Many people use Thanksgiving as an opportunity to volunteer and give back to their communities, but for one Louisiana woman, every day is a reason to help out. CBS News' Michelle Miller met Alma Johnson, known affectionately as the "neighborhood nanny."
Johnson starts every day minding a huge pot over a fiery stove. She runs what has become an unofficial daycare for a community in desperate need of a caring hand. For as long as this grandmother can remember, she's been caring for dozens of her littlest neighbors in Crowley, Louisiana. And while the food she provides may sometimes run low, she never lets it run out.
"My house is never empty. Never. Seven days a week, always has some kids in it," Johnson said. "I just love them, 'cause I made a promise to the Lord and he gave me the strength to do it."
That strength is helping mother Natalye Goffney.
"I didn't have no babysitter, no money, no nothing," Goffney said.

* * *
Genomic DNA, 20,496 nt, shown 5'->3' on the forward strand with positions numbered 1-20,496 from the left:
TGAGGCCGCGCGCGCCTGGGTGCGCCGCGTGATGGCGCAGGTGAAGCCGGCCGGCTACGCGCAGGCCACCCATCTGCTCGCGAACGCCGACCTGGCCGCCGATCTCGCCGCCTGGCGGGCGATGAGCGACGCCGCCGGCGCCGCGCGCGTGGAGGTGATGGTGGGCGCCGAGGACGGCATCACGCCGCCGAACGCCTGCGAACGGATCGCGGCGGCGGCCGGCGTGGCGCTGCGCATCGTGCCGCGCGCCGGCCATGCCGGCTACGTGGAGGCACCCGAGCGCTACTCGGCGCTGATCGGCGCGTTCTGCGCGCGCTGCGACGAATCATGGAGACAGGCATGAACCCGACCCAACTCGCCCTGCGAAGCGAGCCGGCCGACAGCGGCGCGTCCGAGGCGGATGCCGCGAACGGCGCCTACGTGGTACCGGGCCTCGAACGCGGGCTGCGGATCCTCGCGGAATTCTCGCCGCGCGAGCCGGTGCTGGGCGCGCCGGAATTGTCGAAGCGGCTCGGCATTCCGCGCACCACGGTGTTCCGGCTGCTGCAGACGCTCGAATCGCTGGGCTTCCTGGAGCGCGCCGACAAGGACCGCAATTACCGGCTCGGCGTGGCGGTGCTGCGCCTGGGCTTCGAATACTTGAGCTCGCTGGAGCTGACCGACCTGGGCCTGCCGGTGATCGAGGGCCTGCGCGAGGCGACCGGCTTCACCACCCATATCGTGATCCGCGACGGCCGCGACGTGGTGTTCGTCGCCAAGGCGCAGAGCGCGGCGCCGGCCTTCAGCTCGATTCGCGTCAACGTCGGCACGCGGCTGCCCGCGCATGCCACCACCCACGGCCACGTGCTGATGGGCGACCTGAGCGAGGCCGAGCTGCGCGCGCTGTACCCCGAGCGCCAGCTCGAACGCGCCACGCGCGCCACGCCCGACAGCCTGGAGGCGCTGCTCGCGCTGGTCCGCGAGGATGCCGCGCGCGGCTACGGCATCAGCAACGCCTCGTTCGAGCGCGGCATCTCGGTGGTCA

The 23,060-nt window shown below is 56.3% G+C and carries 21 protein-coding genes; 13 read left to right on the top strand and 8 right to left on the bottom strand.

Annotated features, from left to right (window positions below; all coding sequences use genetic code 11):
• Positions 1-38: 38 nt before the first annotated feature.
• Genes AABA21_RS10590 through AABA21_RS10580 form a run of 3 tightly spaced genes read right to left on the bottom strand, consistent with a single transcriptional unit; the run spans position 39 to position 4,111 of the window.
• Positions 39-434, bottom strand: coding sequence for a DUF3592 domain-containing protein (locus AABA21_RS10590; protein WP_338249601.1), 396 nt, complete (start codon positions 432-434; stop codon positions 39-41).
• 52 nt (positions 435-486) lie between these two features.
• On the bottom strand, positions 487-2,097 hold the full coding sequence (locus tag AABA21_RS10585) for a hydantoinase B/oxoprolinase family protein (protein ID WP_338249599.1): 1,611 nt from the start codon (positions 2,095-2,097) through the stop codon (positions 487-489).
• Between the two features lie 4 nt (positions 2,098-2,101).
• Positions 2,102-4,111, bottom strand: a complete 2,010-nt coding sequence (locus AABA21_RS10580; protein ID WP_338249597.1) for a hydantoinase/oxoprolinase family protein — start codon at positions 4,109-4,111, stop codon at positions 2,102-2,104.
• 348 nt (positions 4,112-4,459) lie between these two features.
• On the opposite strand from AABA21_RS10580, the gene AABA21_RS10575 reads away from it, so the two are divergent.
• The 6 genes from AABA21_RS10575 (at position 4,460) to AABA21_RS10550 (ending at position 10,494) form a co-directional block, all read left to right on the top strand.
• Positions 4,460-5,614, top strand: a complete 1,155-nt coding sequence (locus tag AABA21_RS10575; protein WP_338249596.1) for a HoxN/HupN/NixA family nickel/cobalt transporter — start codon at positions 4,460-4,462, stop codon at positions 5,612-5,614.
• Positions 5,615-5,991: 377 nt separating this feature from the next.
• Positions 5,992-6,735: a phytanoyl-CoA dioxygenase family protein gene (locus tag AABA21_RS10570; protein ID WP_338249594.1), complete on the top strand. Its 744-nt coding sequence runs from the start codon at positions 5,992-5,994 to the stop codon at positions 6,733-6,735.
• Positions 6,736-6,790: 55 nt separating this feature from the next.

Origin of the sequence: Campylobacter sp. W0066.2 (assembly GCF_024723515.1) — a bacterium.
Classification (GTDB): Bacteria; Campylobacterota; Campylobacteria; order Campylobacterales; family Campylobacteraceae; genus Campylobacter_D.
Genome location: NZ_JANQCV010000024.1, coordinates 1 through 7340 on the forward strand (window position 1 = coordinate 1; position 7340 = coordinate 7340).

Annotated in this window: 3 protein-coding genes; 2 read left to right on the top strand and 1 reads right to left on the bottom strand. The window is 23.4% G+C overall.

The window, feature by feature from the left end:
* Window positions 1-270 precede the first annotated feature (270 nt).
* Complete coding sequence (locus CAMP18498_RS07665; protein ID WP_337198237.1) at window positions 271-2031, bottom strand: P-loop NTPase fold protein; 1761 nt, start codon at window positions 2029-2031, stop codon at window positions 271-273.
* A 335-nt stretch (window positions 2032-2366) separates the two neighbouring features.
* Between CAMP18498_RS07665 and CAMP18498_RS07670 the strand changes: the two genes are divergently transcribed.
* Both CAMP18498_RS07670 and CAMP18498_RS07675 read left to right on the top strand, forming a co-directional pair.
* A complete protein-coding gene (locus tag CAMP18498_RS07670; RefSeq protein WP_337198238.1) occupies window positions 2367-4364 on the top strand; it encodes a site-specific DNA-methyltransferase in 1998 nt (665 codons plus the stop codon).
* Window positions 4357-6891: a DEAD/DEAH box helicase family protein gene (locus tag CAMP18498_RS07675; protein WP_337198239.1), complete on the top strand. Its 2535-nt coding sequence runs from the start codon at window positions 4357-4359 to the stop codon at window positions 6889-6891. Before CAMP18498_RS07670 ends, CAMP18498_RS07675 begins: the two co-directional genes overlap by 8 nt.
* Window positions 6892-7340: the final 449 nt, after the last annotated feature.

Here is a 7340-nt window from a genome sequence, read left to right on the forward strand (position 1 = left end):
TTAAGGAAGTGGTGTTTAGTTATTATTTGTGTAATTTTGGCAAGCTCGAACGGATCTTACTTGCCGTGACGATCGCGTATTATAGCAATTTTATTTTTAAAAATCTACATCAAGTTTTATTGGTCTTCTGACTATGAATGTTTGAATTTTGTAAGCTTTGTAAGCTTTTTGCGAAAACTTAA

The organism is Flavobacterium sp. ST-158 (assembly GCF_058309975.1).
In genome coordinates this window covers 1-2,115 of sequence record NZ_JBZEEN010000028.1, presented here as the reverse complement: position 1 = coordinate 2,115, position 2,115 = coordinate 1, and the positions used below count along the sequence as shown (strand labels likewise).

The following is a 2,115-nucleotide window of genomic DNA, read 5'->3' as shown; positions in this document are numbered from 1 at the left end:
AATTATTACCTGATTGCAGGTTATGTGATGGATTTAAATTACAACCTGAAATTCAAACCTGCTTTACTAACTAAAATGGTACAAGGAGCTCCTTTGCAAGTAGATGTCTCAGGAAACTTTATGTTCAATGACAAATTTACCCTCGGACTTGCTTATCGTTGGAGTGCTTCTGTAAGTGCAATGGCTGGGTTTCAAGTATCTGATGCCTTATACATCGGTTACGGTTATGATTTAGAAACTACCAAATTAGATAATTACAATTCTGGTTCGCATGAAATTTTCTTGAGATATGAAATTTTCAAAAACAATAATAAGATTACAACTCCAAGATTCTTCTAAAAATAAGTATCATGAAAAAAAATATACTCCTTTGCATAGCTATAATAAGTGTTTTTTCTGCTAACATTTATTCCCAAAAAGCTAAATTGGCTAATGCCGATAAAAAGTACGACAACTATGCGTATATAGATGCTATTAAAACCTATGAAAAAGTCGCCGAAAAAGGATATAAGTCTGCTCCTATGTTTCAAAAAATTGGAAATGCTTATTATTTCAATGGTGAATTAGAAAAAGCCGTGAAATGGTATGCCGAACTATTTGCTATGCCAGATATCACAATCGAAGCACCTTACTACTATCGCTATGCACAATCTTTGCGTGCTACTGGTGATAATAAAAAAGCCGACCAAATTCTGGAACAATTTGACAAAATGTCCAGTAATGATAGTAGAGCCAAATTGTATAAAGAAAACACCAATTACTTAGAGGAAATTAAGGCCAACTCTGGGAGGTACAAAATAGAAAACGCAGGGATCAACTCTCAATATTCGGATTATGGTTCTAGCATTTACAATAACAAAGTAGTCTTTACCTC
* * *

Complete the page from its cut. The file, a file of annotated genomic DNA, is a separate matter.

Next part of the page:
She started bringing her sons to Johnson after leaving an abusive relationship. She couldn't afford childcare.
"Over here a babysitter a week is $250, $200. They cannot afford it 'cause they got to pay their bills," Johnson said. "They're working people and if they don't go to work, their kids won't have a roof over their heads."
Johnson does not charge for her services. Parents pitch in what they can for food, toilet paper and diapers.
"She also sets the example for us as parents to go out there and do something. Go to school if you're at school. Go to work if you need to work. I got the children, don't worry about them, they're safe,'" Goffney said.
"I don't have a lot, but I have a lot of love and a lot of attention," Johnson told Miller.
"She's officially known as the neighborhood nanny," said Pastor Warren Milson, adding an, "Amen."
He knows she's more than that.
"This is a travesty, many children in our community and our country are in need of food, supplies and clothing. Sister Alma takes the little that she has and causes it to be much in the life of children," Milson said.